Top Mistakes in Crafting a Screenplay
by John Jacobsen
I was asked to list some of the most basic mistakes in the writers I mentor. Remember, I think writing good screenplays is hard, that it takes determination, passion and craft. And lots and lots of practice, so don’t be hard on yourself if you see one or more of these in your work.
No Outline, No Structure, No Idea
* Writing is not typing. Writing is hard work that requires, like all art forms, design and order.
* Outlining your hero’s journey (quest), the main plot points and pinches; the subplot characters; and structuring each scene helps ensure you know your story well and that everything is set up to pay off, everything is based on cause and effect, that characters arc and transform, and that your story meets at least the MINIMUM requirements of good story telling.
* 90% of stories fail and are rejected because they lack good structure
* Often I say, “Start with the end of your story and work backwards.” What is the great climax of your film that everything else is aiming to set up?
Boring, boring, BORING
* Don’t write boring characters. Make them interesting, give them quirks, let them be complex. People sometimes think that movies are about normal people in normal circumstances. Mmmm, maybe; but usually there is something special about these normal people, and the dramas are DRAMATIC, things happen and the stakes are high. Remember, the protagonist in a film is called a HERO – what makes this normal character of yours HEROIC?
* Concept – why will people want to see your film? A story about your grandfather’s widget business does not sound interesting – how can you convince us it is? By making it different, by giving it something that attracts us to it. Something dramatic, something funny, something unique, powerful and amazing.
* Create anticipation – make us want to turn the page! What is going to happen next? That requires you knowing how to set something up, and making us wait for the result. If we care enough to find out the answer to a question (will he get the girl? will she survive?), we’ll turn the page.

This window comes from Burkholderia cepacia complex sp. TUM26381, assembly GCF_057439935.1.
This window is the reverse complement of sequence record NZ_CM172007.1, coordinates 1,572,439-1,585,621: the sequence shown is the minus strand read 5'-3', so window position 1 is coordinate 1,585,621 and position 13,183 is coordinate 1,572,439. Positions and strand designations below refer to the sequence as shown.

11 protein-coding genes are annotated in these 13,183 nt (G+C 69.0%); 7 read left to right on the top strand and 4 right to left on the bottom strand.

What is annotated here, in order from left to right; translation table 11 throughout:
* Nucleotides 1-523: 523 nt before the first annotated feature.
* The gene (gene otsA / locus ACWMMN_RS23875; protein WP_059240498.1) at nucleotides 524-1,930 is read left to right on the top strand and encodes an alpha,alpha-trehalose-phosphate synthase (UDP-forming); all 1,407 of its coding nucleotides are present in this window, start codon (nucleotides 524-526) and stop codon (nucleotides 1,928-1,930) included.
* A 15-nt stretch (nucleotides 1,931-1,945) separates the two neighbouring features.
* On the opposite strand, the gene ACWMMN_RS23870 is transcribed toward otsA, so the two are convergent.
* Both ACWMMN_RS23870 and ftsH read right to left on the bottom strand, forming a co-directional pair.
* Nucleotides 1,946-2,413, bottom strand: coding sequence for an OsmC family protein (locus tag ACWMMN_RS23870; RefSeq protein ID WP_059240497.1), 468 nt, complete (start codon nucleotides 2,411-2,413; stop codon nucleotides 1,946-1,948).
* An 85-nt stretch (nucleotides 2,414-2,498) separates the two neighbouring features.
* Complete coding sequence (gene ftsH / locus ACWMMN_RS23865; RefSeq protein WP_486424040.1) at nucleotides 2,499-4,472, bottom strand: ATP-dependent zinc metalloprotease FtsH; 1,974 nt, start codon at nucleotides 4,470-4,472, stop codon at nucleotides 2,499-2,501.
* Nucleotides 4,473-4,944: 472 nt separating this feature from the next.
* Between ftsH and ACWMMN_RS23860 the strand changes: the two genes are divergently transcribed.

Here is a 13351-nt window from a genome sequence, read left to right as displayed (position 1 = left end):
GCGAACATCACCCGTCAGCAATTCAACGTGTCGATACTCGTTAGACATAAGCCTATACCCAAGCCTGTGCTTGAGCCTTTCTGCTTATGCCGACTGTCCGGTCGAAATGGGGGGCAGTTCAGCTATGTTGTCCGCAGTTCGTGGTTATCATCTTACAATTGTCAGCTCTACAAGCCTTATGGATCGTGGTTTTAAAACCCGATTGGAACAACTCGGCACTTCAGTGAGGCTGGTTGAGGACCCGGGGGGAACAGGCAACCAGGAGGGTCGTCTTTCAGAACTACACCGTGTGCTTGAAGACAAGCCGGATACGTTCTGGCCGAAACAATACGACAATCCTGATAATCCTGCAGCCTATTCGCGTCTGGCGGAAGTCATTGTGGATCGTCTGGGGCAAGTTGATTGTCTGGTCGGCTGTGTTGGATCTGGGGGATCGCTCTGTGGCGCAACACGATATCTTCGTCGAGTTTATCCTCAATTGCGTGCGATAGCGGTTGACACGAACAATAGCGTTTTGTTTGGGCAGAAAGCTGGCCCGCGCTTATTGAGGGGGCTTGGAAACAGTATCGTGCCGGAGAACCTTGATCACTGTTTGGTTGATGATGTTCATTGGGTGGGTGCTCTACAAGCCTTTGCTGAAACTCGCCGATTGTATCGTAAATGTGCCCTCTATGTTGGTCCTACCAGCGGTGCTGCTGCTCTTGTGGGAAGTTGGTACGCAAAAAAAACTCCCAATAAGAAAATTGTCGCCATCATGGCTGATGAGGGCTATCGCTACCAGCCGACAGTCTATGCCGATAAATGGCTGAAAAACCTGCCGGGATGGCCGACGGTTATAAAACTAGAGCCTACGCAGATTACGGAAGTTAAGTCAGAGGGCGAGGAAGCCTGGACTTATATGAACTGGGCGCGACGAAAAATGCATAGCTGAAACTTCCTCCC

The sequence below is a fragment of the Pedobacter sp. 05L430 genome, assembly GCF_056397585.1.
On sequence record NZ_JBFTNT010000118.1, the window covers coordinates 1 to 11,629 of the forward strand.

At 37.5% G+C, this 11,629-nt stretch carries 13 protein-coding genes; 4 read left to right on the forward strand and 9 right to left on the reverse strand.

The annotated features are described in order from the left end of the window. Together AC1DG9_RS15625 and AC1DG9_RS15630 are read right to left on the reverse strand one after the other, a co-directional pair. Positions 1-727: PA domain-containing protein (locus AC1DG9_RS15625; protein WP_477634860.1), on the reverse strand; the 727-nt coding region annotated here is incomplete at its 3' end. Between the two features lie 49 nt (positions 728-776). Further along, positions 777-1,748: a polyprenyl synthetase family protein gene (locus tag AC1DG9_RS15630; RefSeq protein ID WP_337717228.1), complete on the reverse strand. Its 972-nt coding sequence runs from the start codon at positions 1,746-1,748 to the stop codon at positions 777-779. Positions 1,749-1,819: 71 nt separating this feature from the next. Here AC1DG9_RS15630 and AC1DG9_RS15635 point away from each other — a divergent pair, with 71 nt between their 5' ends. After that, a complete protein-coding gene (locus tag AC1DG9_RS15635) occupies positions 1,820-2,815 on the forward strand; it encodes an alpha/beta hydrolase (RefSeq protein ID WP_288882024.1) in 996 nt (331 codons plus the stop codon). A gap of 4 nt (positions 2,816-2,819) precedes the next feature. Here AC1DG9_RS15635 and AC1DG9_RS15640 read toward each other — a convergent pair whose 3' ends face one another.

Telling Us Everything
* Exposition – you tell us too much, usually too soon and too obviously
* Flashbacks, voice-overs and montages – these stop the linear development of the script. A movie must keep moving forward like a shark. Flashbacks stop the story, put it on hold, and send us backwards to explain some usually unimportant piece of exposition. Yes, yes, I know and agree – there are some films that use flashbacks brilliantly. Good luck with being brilliant right off the bat, and remember Robert McKee’s line: “Flashbacks, voiceovers and montages are the refuge of the inexperienced writer.”
* No subtext, on the nose writing – don’t let your characters say what they think, except for maybe – MAYBE – at the end. I like to say, “Characters only tell the truth under great duress.” Often early drafts lack subtly and are on the nose, but for goodness sake, don’t let anyone read that. You have to code what your characters think, let them hide and protect their secrets, and help them project what they want others to see. That is rarely the truth.
* And please don’t feel the need to tell us almost anything expository in the first 5-10 pages. You have 90 more pages to tell us what is important – make us anticipate and use the opening of your screenplay to suck us in. Exposition is more likely to put us to sleep.
You’re a Golden Retriever
* No discipline – who likes to sit in a room alone for hours on end and stare at the blank page until their forehead bleeds? Not many of us, so we avoid it like the plague. A lot of us like to brag we are writing, tell people we are doing so on Facebook, but the truth is, writers write. Every day, like going to a job. They produce pages. If you want to be a writer, write every day and write as much as you can.
You Never Learned What Winston Churchill Once Said: “Never Quit, never quit, never quit.”
* Writing is rewriting – no one writes a great film in one pass. I don’t care what they say. It takes many, many attempts, and good writers know that a lot of those passes happen before anyone outside of you even sees the script. I like to say that all writing leads to better writing. Your driving forces should be to write the best film possible, not to get it done and sell it.
* Perseverance pays off – you get better the more you do something, and even when you are good it is sometimes hard to convince people to give you a chance. Don’t quit, keep trying, come about things in a new direction – believe in yourself and persevere.
And you have to submit correctly formatted screenplays. So buy good software like Final Draft.
And don’t write screenplays or make movies for the money. Do it because you have something important to say.